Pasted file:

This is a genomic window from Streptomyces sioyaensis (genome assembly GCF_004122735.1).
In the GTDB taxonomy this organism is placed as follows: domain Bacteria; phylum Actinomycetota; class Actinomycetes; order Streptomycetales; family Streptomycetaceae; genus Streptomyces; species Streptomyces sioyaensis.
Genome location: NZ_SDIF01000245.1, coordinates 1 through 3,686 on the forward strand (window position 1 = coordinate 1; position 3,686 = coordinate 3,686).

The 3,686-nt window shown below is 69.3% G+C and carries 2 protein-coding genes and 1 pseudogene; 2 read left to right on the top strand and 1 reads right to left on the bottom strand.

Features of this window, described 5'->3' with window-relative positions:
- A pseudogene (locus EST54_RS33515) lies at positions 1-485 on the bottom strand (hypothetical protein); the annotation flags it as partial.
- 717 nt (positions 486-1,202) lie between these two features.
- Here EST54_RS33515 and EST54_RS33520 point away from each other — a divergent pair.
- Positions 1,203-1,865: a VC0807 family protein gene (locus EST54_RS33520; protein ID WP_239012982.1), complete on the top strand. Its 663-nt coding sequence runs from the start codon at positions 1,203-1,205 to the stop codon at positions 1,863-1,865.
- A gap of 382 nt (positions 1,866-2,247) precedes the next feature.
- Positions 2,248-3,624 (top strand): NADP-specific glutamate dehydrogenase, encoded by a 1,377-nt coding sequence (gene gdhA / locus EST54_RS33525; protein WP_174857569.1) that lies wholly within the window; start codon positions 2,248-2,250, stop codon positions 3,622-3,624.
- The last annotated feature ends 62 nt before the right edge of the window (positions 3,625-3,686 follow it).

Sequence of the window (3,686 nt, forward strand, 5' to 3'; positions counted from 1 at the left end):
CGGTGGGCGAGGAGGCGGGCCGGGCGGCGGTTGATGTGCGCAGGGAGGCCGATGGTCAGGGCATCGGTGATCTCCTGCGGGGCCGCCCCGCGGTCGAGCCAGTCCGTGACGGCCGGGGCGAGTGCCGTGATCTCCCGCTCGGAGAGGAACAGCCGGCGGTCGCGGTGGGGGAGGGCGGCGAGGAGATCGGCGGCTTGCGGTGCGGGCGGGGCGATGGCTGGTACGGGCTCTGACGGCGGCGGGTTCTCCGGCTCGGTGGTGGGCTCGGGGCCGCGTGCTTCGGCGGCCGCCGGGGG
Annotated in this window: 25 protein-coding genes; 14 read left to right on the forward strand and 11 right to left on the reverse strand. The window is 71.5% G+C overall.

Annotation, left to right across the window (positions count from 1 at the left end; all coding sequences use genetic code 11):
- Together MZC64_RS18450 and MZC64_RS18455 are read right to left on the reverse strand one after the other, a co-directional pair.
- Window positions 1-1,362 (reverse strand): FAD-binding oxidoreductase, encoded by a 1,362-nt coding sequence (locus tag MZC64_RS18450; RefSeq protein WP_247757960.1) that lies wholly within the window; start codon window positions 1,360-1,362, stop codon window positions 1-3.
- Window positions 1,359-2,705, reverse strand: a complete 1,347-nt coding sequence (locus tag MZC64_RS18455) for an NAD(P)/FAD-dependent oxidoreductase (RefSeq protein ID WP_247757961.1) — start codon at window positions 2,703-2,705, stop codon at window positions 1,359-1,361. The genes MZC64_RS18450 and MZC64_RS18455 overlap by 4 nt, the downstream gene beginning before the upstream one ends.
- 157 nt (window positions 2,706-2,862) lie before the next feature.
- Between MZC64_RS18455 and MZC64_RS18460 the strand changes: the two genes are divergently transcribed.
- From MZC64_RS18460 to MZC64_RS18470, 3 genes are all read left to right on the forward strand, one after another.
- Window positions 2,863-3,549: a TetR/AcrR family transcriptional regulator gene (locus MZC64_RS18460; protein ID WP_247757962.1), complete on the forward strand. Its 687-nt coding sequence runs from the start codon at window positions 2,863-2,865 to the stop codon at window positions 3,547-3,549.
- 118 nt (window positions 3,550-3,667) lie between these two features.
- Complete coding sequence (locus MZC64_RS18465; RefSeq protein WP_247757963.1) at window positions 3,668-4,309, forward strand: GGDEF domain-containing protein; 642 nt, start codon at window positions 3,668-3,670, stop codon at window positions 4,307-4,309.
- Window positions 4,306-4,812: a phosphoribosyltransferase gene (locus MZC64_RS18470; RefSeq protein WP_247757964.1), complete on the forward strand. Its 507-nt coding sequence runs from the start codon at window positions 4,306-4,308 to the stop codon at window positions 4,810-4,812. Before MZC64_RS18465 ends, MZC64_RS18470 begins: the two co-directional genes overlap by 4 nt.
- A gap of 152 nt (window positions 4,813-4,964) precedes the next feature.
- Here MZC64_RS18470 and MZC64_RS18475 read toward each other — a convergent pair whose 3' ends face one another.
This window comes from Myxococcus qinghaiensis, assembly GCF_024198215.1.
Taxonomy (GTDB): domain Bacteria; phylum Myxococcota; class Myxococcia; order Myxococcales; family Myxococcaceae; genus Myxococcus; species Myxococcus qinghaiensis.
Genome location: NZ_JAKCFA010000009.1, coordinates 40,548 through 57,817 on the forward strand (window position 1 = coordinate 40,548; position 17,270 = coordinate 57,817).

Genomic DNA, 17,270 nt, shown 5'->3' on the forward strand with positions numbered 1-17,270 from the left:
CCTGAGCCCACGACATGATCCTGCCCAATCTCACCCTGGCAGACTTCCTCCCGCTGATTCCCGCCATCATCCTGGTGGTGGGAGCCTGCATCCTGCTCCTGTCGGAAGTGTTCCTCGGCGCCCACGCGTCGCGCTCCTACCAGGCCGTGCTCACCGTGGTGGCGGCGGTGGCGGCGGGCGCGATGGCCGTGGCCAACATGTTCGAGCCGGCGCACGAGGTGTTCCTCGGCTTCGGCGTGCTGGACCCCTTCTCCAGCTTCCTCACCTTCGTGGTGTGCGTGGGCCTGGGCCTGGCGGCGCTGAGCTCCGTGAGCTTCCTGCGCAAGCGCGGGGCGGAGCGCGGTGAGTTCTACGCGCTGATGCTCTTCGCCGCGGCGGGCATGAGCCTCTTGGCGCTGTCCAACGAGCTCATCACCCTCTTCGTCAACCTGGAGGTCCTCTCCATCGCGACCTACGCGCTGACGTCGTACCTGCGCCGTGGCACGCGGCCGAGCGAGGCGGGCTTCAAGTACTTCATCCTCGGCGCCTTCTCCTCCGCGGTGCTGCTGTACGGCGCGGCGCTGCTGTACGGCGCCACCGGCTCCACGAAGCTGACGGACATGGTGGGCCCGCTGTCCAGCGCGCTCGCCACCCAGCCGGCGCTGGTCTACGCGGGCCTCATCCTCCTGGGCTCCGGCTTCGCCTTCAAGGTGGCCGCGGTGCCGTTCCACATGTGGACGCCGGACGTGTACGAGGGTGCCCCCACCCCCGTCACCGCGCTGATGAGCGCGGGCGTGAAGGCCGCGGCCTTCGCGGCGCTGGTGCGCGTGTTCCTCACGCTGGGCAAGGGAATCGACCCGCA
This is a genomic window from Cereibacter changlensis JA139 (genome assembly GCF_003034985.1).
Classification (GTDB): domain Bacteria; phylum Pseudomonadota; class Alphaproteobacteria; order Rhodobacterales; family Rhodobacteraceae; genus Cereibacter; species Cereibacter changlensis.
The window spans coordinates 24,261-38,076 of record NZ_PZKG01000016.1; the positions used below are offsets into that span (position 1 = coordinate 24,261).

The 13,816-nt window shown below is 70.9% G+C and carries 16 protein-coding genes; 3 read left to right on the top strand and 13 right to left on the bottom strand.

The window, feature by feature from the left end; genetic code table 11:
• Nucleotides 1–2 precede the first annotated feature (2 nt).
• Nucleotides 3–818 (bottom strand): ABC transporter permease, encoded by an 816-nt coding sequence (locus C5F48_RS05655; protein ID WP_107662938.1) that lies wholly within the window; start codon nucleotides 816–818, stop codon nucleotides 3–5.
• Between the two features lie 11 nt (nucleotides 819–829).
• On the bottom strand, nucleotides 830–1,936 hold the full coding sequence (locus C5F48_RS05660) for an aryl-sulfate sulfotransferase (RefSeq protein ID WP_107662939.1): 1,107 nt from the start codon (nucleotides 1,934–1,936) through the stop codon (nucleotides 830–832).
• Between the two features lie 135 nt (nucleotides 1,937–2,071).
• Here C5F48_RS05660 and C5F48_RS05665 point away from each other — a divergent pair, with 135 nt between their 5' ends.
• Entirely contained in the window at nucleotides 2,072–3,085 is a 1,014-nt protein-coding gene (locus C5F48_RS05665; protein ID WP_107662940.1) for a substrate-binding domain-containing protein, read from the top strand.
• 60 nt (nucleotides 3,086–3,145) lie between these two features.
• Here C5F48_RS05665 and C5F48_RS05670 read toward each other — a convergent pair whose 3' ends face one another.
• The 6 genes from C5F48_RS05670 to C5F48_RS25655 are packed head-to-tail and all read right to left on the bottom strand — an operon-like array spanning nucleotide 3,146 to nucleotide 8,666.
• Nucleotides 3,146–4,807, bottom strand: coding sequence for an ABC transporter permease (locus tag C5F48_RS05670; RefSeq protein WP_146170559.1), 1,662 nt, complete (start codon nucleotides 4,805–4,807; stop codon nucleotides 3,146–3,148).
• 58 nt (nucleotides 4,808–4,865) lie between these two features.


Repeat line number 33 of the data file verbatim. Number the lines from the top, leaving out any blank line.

CCTGAGCCCACGACATGATCCTGCCCAATCTCACCCTGGCAGACTTCCTCCCGCTGATTCCCGCCATCATCCTGGTGGTGGGAGCCTGCATCCTGCTCCTGTCGGAAGTGTTCCTCGGCGCCCACGCGTCGCGCTCCTACCAGGCCGTGCTCACCGTGGTGGCGGCGGTGGCGGCGGGCGCGATGGCCGTGGCCAACATGTTCGAGCCGGCGCACGAGGTGTTCCTCGGCTTCGGCGTGCTGGACCCCTTCTCCAGCTTCCTCACCTTCGTGGTGTGCGTGGGCCTGGGCCTGGCGGCGCTGAGCTCCGTGAGCTTCCTGCGCAAGCGCGGGGCGGAGCGCGGTGAGTTCTACGCGCTGATGCTCTTCGCCGCGGCGGGCATGAGCCTCTTGGCGCTGTCCAACGAGCTCATCACCCTCTTCGTCAACCTGGAGGTCCTCTCCATCGCGACCTACGCGCTGACGTCGTACCTGCGCCGTGGCACGCGGCCGAGCGAGGCGGGCTTCAAGTACTTCATCCTCGGCGCCTTCTCCTCCGCGGTGCTGCTGTACGGCGCGGCGCTGCTGTACGGCGCCACCGGCTCCACGAAGCTGACGGACATGGTGGGCCCGCTGTCCAGCGCGCTCGCCACCCAGCCGGCGCTGGTCTACGCGGGCCTCATCCTCCTGGGCTCCGGCTTCGCCTTCAAGGTGGCCGCGGTGCCGTTCCACATGTGGACGCCGGACGTGTACGAGGGTGCCCCCACCCCCGTCACCGCGCTGATGAGCGCGGGCGTGAAGGCCGCGGCCTTCGCGGCGCTGGTGCGCGTGTTCCTCACGCTGGGCAAGGGAATCGACCCGCA